[Get this Lens]

There is no debate that 50 mm is the “normal lens” for traditional 35mm SLR or full-frame DSLR cameras. However, for DSLRs with reduced sensor sizes, like the APS-C sensor in the Canon EOS Rebel line, this is not an open-and-shut case. 

I think that the source of this disagreement is the actual definition of normal.

Definition-1: Normal = Same field of view as the human eye.
To compensate for the image crop effect produced with an APS-C senor, a normal lens would have scaled down to 28 mm.

Definition-2: Normal = Same perceived distances as human eye.
Irrespective of the sensor capturing the image, the lens is always producing the same image at the focus plane of the camera. The sensor-size crop effect is just reducing the final field-of-view window into this image. 50 mm is always the equivalent to the depth perspective seen by our eyes. 100 mm is 2x zoom, 200 mm is 4x zoom and so on.

The key distinction here is also the difference between digital zoom and optical zoom. With optical zoom, the actual depth perspective is affected when moving through focal lengths. The relationship between objects at different distances is never static and can make or break the final photo. This is not the case with digital zoom, which is just an image crop and expand.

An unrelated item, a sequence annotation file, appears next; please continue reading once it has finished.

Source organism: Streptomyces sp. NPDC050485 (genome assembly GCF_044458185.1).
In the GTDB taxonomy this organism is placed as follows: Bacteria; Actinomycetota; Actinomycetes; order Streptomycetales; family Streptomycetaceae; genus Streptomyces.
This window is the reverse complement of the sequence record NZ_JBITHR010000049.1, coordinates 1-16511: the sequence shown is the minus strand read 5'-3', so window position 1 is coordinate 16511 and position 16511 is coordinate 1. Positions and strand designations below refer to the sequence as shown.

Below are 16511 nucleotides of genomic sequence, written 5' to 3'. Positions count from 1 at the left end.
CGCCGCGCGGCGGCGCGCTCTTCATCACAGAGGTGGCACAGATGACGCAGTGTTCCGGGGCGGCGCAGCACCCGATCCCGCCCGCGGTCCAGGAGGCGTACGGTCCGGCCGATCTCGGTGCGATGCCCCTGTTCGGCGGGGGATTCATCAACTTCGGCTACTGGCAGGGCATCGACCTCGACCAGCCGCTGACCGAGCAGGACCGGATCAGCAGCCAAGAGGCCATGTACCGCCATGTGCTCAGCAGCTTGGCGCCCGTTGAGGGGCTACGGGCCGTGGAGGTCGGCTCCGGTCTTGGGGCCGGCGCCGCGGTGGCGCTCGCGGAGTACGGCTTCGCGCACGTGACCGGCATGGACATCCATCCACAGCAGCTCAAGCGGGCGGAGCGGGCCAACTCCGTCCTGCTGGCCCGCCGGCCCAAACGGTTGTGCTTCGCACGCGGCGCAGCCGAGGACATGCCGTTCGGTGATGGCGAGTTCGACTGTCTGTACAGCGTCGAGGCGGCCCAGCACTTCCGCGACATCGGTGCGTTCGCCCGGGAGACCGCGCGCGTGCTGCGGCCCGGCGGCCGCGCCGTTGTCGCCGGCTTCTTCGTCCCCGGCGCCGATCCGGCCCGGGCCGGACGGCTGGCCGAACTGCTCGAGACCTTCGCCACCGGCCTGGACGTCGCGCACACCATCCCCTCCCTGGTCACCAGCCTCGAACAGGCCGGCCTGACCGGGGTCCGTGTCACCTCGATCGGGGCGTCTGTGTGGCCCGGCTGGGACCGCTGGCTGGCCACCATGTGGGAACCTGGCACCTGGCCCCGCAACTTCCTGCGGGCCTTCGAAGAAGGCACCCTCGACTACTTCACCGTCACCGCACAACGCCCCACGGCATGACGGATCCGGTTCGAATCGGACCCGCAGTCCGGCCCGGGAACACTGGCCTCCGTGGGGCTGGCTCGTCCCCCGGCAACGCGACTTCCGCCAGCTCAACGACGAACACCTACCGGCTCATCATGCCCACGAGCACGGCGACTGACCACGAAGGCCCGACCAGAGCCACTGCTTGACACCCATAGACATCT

The APS-C crop can be thought of as a digital zoom applied on top of the optical zoom of the lens being used in the DSLR.

To me the second definition is the one that rings truer. This means that 50 mm is always the “normal” lens, irrespective of the sensor size in the DSLR being used. If you want to capture a scene as viewed by your eyes without any additional optical zoom related perspective distortion, you need the 50 mm normal lens. 

[Note: The author of the linked article makes great points regarding the merits of a normal lens. However, he uses definition-1 and recommends 35 mm with a crop sensor DSLR]